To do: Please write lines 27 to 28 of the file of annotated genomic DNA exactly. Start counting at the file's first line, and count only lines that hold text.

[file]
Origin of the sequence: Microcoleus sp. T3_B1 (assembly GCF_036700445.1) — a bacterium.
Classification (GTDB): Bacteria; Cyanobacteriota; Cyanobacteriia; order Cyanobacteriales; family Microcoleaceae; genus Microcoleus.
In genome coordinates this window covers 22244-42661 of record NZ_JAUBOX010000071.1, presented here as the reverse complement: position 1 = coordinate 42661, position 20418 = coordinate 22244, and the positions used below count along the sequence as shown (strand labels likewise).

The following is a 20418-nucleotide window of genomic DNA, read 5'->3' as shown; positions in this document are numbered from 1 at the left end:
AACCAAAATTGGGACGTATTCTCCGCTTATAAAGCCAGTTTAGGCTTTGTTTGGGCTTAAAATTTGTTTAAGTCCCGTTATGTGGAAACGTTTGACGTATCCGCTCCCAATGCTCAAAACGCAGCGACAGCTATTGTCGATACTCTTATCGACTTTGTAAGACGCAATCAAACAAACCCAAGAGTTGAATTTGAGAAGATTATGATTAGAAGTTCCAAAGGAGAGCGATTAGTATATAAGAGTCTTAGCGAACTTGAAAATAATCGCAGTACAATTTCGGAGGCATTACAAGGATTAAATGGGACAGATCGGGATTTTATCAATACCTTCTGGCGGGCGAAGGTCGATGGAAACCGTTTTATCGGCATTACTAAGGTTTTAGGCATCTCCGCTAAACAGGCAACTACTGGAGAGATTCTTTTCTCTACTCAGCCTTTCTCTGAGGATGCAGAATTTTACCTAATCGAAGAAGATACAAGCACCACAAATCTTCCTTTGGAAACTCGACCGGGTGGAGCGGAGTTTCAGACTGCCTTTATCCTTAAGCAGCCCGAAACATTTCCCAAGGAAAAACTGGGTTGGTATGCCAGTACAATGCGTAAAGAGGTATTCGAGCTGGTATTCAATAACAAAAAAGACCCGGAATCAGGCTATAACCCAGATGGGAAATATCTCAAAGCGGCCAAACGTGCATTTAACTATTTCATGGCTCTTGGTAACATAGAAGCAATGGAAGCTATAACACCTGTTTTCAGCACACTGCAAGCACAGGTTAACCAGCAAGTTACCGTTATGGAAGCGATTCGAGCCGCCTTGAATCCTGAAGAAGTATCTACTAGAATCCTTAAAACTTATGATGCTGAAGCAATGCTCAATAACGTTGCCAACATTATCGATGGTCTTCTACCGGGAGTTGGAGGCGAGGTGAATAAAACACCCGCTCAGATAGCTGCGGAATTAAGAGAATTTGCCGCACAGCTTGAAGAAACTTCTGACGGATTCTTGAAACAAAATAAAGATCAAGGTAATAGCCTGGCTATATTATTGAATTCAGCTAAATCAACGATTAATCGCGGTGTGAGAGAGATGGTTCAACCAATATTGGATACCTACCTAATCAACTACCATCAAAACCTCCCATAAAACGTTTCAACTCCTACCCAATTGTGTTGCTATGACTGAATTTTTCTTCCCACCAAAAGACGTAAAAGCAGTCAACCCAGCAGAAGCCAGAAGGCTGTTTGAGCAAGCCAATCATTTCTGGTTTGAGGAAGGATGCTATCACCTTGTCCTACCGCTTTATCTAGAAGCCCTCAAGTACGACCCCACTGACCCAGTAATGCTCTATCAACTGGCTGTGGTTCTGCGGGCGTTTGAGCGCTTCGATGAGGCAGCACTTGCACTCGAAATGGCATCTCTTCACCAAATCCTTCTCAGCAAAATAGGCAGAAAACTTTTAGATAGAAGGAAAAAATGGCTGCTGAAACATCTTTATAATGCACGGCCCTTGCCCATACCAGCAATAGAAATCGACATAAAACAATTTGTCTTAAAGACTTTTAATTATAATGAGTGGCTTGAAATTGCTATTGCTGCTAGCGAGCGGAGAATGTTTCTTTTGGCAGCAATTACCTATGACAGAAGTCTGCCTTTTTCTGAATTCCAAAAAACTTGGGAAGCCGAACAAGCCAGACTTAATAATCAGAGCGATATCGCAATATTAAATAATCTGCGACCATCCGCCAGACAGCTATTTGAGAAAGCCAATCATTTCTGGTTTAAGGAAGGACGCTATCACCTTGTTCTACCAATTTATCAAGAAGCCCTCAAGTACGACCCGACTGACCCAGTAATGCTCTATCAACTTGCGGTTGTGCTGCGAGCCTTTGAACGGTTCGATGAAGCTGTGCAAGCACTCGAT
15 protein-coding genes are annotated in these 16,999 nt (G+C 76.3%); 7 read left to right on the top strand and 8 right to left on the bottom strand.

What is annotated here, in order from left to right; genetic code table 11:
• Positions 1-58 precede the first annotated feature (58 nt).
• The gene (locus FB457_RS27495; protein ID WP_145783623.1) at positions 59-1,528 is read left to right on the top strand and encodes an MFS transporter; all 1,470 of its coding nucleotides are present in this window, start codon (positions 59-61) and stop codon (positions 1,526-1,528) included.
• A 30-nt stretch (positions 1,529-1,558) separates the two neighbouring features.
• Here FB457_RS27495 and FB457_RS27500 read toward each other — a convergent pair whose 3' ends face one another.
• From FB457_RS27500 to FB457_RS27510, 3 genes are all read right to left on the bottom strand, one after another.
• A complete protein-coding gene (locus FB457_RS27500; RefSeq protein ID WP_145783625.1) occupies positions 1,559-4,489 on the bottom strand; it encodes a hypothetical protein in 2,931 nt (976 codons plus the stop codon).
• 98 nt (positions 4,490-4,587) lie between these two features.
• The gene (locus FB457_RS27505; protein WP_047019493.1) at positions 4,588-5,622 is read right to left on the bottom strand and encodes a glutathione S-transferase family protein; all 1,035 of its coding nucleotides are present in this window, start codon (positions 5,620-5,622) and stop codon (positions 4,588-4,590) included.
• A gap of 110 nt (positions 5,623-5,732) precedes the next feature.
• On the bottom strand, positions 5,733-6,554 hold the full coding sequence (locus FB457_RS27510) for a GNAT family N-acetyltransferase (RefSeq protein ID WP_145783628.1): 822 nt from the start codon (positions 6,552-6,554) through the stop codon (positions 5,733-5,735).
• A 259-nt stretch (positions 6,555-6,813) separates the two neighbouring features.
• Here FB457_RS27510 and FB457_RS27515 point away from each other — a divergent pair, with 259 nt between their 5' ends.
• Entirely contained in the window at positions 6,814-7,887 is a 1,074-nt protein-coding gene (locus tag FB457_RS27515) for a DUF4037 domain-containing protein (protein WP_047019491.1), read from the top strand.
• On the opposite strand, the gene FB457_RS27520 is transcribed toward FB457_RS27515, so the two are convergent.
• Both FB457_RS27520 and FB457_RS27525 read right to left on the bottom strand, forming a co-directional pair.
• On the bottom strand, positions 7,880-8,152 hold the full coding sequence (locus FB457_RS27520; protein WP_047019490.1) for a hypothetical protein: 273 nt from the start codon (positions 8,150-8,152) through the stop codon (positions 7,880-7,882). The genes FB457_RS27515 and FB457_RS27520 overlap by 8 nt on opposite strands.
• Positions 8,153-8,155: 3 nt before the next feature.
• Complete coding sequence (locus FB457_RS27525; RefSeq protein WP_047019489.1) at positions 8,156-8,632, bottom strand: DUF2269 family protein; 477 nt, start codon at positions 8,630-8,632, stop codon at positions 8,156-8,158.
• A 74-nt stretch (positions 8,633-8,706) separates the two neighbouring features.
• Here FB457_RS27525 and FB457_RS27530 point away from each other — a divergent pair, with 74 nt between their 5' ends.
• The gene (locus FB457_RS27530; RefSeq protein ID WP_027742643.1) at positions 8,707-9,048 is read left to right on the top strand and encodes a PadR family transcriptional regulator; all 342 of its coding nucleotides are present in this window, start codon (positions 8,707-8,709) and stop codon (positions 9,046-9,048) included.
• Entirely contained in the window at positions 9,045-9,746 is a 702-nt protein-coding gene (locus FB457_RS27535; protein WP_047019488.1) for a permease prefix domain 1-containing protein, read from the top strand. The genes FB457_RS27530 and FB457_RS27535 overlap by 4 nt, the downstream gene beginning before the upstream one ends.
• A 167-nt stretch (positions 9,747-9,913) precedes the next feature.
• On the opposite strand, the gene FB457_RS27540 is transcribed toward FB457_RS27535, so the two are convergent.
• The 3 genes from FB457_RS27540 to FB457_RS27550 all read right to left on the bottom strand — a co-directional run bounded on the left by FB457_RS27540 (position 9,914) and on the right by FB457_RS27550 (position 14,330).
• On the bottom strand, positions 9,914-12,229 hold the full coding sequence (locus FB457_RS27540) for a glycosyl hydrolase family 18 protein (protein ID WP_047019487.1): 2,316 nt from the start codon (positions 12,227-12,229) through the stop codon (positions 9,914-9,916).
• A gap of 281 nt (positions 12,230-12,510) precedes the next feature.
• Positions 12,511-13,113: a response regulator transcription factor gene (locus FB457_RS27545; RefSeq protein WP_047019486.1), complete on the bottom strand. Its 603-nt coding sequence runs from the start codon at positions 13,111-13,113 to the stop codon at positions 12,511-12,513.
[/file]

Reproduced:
• Here FB457_RS27525 and FB457_RS27530 point away from each other — a divergent pair, with 74 nt between their 5' ends.
• The gene (locus FB457_RS27530; RefSeq protein ID WP_027742643.1) at positions 8,707-9,048 is read left to right on the top strand and encodes a PadR family transcriptional regulator; all 342 of its coding nucleotides are present in this window, start codon (positions 8,707-8,709) and stop codon (positions 9,046-9,048) included.